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Brexit and dispute resolution clauses: the options for finance parties

The end of the Brexit transition period on 31 December 2020 marked a period of momentous change in the field of private international law, with the UK departing from long standing regimes covering the allocation of jurisdiction, the enforcement of judgments and governing law.

On jurisdiction, from 1 January 2021 the UK Is no longer bound by the Brussels Recast Regulation and the Lugano Convention. This means that, save in legacy cases, English jurisdiction clauses and English judgments will no longer benefit from near automatic recognition under these longstanding regimes in EU Member States, Switzerland, Iceland and Norway. 

Also, on 1 January 2021 the UK re-joined the 2005 Hague Convention on Choice of Court Agreements (the Hague Convention) as an independent sovereign state. Under this international treaty, English exclusive jurisdiction clauses within scope and resulting English judgments will be recognised in other contracting states: currently this includes all EU Member States, Singapore, Mexico and Montenegro. 

As a result, we may see some shift in the approach to disputes clauses over the coming months. It is widely considered that only mutually exclusive English jurisdiction clauses fall within the scope of the Hague Convention and so financial parties may consider adapting their asymmetric jurisdiction clauses on new deals to include mutually exclusive English jurisdiction clauses so as to benefit from enforcement under the Hague Convention where a borrower has assets in those EU member states (or other Hague jurisdictions) where enforcement might otherwise be problematic. 

The UK Government has applied to re-join the Lugano Convention as an independent sovereign state. This application is pending, with Switzerland, Iceland and Norway indicating their consent. The EU’s position however remains unclear and re-accession requires unanimity. If there is positive movement on the UK’s pending application in the short term, any market shift away from asymmetric jurisdiction clauses may be less pronounced. Finance parties may be content to rely upon the recognition and enforcement regime under the Lugano Convention (which covers a wider range of jurisdiction clauses than the Hague Convention, as well as other jurisdictional grounds). Pending re-accession, where enforcement is a priority, and the borrower has assets in a non-Hague jurisdiction, finance parties may consider a pure arbitration clause to be a more suitable disputes clause.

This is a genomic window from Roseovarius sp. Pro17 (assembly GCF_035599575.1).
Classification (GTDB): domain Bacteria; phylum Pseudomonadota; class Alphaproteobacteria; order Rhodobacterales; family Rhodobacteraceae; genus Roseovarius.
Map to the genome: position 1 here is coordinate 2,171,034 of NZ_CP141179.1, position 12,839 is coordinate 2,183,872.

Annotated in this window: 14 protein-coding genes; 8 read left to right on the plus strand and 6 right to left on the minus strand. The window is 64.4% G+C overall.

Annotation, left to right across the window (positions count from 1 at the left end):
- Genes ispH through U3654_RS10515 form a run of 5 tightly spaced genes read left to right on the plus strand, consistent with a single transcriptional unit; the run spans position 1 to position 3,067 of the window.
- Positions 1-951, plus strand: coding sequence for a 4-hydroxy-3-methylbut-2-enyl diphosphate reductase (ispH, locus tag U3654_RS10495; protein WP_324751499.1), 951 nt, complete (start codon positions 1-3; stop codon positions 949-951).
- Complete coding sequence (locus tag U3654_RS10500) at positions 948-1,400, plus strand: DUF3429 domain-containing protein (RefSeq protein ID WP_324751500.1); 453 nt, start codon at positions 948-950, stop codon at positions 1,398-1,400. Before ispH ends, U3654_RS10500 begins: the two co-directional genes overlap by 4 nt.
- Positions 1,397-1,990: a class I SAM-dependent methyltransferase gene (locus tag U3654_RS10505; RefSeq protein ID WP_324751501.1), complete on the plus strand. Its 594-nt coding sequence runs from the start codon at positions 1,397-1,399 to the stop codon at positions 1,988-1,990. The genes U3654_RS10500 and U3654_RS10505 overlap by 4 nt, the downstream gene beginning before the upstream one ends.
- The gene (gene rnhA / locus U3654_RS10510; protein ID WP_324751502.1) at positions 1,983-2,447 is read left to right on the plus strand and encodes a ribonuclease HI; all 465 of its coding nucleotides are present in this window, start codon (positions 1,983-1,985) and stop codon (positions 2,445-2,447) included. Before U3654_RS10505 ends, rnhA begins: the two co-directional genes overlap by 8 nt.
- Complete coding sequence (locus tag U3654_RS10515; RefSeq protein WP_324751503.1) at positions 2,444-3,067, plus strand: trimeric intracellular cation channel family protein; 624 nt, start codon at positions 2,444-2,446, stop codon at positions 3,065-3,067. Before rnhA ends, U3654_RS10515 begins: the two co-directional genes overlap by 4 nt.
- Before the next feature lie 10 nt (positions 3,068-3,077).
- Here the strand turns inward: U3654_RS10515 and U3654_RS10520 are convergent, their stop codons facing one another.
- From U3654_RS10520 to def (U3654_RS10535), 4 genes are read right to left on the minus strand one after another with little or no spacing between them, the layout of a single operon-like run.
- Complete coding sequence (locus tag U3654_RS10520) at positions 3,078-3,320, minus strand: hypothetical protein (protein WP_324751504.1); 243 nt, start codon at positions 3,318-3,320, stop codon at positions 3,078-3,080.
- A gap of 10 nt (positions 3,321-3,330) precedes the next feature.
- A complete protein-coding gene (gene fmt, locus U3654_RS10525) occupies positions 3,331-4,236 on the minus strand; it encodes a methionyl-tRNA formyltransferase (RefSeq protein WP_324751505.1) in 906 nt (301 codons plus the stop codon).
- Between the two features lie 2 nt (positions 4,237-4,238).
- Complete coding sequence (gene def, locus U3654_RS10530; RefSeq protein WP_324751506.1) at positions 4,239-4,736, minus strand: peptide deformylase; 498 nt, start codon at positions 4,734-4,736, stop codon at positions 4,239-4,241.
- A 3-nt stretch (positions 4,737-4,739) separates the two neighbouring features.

On governing law, the position from 1 January 2021 can be described as ‘business as usual’; with the UK transposing Rome I and Rome II into UK domestic law, with only minor amendments. These codified regimes on the applicable law for contractual and non contractual obligations will continue to be applied by English courts and English law will continued to be respected as the chosen law in commercial contracts by EU Member State courts on essentially the same basis as previously. 

The selection of English law is therefore likely to continue to be a popular choice for commercial parties for this reason (as well as for reasons of legal certainty, commerciality, availability of precedents and flexibility). 

Commercial parties will no doubt continue to watch developments in this area closely over coming months. 

Sarah Garvey has authored a chapter in Butterworths Journal of International Banking and Financial Law on the options for finance parties in relation to dispute resolution clauses post-Brexit.

Watch our webinar on Dispute resolution clauses in the wake of the UK/EU trade deal.

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